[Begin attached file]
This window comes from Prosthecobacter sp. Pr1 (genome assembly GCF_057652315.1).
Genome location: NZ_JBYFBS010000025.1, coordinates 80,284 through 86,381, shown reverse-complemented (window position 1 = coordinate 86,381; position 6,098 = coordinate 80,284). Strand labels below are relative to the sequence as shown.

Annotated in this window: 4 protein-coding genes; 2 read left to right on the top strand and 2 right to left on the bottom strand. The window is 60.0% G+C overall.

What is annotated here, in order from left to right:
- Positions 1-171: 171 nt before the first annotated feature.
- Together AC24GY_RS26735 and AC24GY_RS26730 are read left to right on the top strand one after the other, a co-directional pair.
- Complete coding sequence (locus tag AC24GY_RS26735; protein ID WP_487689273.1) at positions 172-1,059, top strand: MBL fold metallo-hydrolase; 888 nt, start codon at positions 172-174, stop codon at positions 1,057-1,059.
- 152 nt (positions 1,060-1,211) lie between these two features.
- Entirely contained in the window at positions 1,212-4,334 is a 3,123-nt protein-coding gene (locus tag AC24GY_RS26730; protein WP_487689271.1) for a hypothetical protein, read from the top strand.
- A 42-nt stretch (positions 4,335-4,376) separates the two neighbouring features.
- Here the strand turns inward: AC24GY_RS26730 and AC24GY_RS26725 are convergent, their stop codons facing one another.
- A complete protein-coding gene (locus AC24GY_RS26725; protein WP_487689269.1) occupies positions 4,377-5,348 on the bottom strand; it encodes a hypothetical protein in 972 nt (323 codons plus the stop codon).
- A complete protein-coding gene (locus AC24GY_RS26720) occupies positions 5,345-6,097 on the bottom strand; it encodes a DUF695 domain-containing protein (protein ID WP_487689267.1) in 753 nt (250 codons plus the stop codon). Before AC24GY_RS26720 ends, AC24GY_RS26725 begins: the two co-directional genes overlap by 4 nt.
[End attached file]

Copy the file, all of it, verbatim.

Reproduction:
This window comes from Prosthecobacter sp. Pr1 (genome assembly GCF_057652315.1).
Genome location: NZ_JBYFBS010000025.1, coordinates 80,284 through 86,381, shown reverse-complemented (window position 1 = coordinate 86,381; position 6,098 = coordinate 80,284). Strand labels below are relative to the sequence as shown.

Annotated in this window: 4 protein-coding genes; 2 read left to right on the top strand and 2 right to left on the bottom strand. The window is 60.0% G+C overall.

What is annotated here, in order from left to right:
- Positions 1-171: 171 nt before the first annotated feature.
- Together AC24GY_RS26735 and AC24GY_RS26730 are read left to right on the top strand one after the other, a co-directional pair.
- Complete coding sequence (locus tag AC24GY_RS26735; protein ID WP_487689273.1) at positions 172-1,059, top strand: MBL fold metallo-hydrolase; 888 nt, start codon at positions 172-174, stop codon at positions 1,057-1,059.
- 152 nt (positions 1,060-1,211) lie between these two features.
- Entirely contained in the window at positions 1,212-4,334 is a 3,123-nt protein-coding gene (locus tag AC24GY_RS26730; protein WP_487689271.1) for a hypothetical protein, read from the top strand.
- A 42-nt stretch (positions 4,335-4,376) separates the two neighbouring features.
- Here the strand turns inward: AC24GY_RS26730 and AC24GY_RS26725 are convergent, their stop codons facing one another.
- A complete protein-coding gene (locus AC24GY_RS26725; protein WP_487689269.1) occupies positions 4,377-5,348 on the bottom strand; it encodes a hypothetical protein in 972 nt (323 codons plus the stop codon).
- A complete protein-coding gene (locus AC24GY_RS26720) occupies positions 5,345-6,097 on the bottom strand; it encodes a DUF695 domain-containing protein (protein ID WP_487689267.1) in 753 nt (250 codons plus the stop codon). Before AC24GY_RS26720 ends, AC24GY_RS26725 begins: the two co-directional genes overlap by 4 nt.